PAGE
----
• Internet Banking and E-Commerce including NEFT support for other bankremittances.

• Mobile Banking and M-Commerce (with support for other bank money transferthrough IMPS).

• ASBA (Application Supported by Blocked Amount).

• Foreign Inward Instantaneous remittance with own Payment Hub system.

• Demat and On-line Trading Facility.

• Point of Sales (POS).

• Bullion Sales.

• Portfolio Investment Scheme for NRI community.

• Central Plan Scheme Monitoring System (CPSMS).

• Kiosk based Financial Inclusion Solution.

• Cash Deposit Machines.

IT initiatives/Solutions embarked during the year

The following list elucidates a few of the IT enabled services / solutions that theBank has launched during the year to serve its customers in a better and efficient way.

• Various new products offered to customers which includes enhancements indelivery channels such as Internet Banking, Mobile Banking and ATM.

• Version migration of CBS with enriched features leading to increased internalefficiency of operations, augmented control over various functions through streamlinedprocesses.

• Version migration of Internet Banking Application with augmented securitycontrols and features.

• Captive Security Operation Centre in line with GKC (Gopalakrishna Committee)recommendations of RBI for monitoring and management of IT systems.

• Enterprise Wide Fraud Risk Management Solution in line with the recommendationsof GKC.

• ISO 27001 implementation for DC/DR and IT Operations.

• Business Process Management solution leading to a paperless environment to alarge extent.

• Technology solution for Basel II advanced approach/Basel III implementation.

• Integrated CRM solution to help business users for better understanding ofBank's customers.

• Rupay debit card - An NPCI initiative.

• Mobile Pass Book for customers on all platforms such as Andorid, iOS, Blackberryand Windows.

Information Security and Risk Management

As banks adopt technology as part of their ongoing strategic tool to face challenges inthe emerging realities of business, they are increasingly exposed to technology risks. Itis therefore imperative for each bank to work out appropriate IT risk managementstrategies to secure its most vital information asset and ensure that related riskmanagement systems and processes are strengthened on continual basis to secure bothpresent and future banking activities. SIB Rs. s Information Security Policy and other ITPolicies - IT Operation Policy, IT Governance Policy, IT out sourcing Policy andInformation Security systems have already taken these aspects into consideration. Further,the Information Security of banking IT functions is getting strengthened throughimplementation of a captive SOC (Security Operation Centre).

The Bank has been providing awareness on e-threats to its customers and staff on acontinued basis so that both proactive and reactive measures can be initiated, as deemedappropriate to mitigate potential risks associated with e-threats.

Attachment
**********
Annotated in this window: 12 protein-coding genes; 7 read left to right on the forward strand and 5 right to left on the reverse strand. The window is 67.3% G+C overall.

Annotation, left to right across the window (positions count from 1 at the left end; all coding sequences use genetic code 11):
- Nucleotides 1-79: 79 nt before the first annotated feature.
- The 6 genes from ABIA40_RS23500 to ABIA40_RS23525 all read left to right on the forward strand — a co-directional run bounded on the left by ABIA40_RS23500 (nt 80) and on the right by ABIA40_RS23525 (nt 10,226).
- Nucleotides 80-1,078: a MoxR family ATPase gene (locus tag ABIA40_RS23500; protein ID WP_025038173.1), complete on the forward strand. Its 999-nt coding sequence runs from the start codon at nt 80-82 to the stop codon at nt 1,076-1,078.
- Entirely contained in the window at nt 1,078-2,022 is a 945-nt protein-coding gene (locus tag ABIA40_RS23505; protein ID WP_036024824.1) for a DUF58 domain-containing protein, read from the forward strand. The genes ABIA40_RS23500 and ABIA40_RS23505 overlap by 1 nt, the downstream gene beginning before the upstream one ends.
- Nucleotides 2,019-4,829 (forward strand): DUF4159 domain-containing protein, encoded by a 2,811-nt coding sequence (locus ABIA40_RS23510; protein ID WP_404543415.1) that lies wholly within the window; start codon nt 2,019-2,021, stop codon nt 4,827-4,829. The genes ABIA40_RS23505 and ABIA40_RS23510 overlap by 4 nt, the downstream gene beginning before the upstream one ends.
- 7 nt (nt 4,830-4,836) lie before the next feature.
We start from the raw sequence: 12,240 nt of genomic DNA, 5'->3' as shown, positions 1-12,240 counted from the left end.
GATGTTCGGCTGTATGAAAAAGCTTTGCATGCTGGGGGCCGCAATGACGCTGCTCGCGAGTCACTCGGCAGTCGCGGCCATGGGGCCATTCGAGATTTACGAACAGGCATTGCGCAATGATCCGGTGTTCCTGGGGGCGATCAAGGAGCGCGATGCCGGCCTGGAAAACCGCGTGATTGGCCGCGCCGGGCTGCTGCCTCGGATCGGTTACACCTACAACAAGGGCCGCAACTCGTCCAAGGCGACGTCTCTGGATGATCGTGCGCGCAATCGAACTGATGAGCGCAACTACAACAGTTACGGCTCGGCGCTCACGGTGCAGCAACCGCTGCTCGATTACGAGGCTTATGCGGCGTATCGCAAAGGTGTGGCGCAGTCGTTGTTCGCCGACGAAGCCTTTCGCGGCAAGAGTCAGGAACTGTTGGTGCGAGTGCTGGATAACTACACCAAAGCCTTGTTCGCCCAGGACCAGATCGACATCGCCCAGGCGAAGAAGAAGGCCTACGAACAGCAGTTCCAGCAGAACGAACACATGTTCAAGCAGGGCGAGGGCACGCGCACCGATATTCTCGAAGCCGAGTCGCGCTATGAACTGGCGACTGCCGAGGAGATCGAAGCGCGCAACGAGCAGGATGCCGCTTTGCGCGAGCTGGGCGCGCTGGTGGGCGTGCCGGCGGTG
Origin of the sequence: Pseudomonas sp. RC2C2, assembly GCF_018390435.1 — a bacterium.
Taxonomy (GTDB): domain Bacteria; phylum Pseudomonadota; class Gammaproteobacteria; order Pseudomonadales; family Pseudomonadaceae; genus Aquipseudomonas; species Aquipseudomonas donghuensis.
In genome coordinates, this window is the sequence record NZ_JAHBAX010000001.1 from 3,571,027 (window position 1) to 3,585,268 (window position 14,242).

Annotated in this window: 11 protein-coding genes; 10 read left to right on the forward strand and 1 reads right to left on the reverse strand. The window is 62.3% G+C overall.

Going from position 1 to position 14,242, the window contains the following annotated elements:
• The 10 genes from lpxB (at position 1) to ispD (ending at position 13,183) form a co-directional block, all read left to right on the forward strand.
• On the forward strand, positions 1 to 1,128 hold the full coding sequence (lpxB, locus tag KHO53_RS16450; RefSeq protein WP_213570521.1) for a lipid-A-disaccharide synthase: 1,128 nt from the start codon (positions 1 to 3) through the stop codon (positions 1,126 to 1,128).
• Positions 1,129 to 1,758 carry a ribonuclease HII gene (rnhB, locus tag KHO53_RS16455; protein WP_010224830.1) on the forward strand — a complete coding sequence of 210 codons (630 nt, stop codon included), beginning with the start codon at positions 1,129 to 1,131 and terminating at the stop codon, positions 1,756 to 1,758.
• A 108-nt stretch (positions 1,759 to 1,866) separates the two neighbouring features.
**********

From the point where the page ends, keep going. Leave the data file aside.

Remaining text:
The Bank has been implementing the stipulations and guidelines articulated and issuedby RBI based on the working group recommendations on Electronic Banking, Technology Risk,Information Security and Cyber Frauds as part of the IT governance programme(Gopalakrishna Committee Report).

IT Training

During the year, many training programmes had been attended by the Bank's officers inpremier institutions such as IDRBT, NIBM to keep themselves abreast with the advancementsin IT, Information Security, CRM etc.

Awards and Accolades

During the period under review, the Bank has received the following awards for itsachievements from different quarters/ agencies:

• Awards from the Sunday Standard, instituted by The New Indian Express Group, forBest Banker (mid-sized) 2013, Best Private Sector Banker, Best Banker - All roundexpansion and Best Banker - Efficiency and Profitability.

• Prestigious IBA Banking Technology Award 2012-13.

• The Business Excellence Award 2012-13 instituted by the Trivandrum Chamber ofCommerce and Industry.

• Dr. V. A. Joseph, MD & CEO has been declared as one among the best 100 CEOs'of India by Business Today's ' Roll of Honour - CEOs' survey conducted in association withPrice Waterhouse Coopers.

Gopalakrishna Committee Recommendations Management Philosophy and Measures

Gopalakrishna Committee Recommendations on Information Security, Electronic Banking,Technology Risk and Cyber Frauds as applicable to the Bank has been taken up forimplementation. Effective measures have been taken to address the identified gaps in eacharea such as IT Governance, Information Security, IT Service out sourcing, IS Audit, ITOperations, Cyber Frauds, Business Continuity Plan (BCP), Customer Education and Legalissues. The IT Organization set up has been redrawn to suit the functions / rolesspecified in the recommendations with segregation of duties. Technology, Development, ITOperations and IT Assurance functions have been clearly divided and now independentlyheaded.

IT Strategy Committee of the Board, IT Steering Committee, Information SecurityCommittee and Chief Information Security Officer (CISO) reporting independently to HeadRisk Management are in place.

Revamped Information Security Policy factoring the various guidelines and stipulationsmentioned in the report has been approved by Board and is in place, besides other ITPolicies such as IT Operation Policy, IT Governance Policy and IT Out Sourcing Policy.

The progress of implementation of GKC recommendations are reviewed by IT StrategyCommittee of Board and the Board on quarterly basis. The major items which are underprocess which would enable the Bank to achieve full compliance to GKC are as follows:

1. Security Operation Centre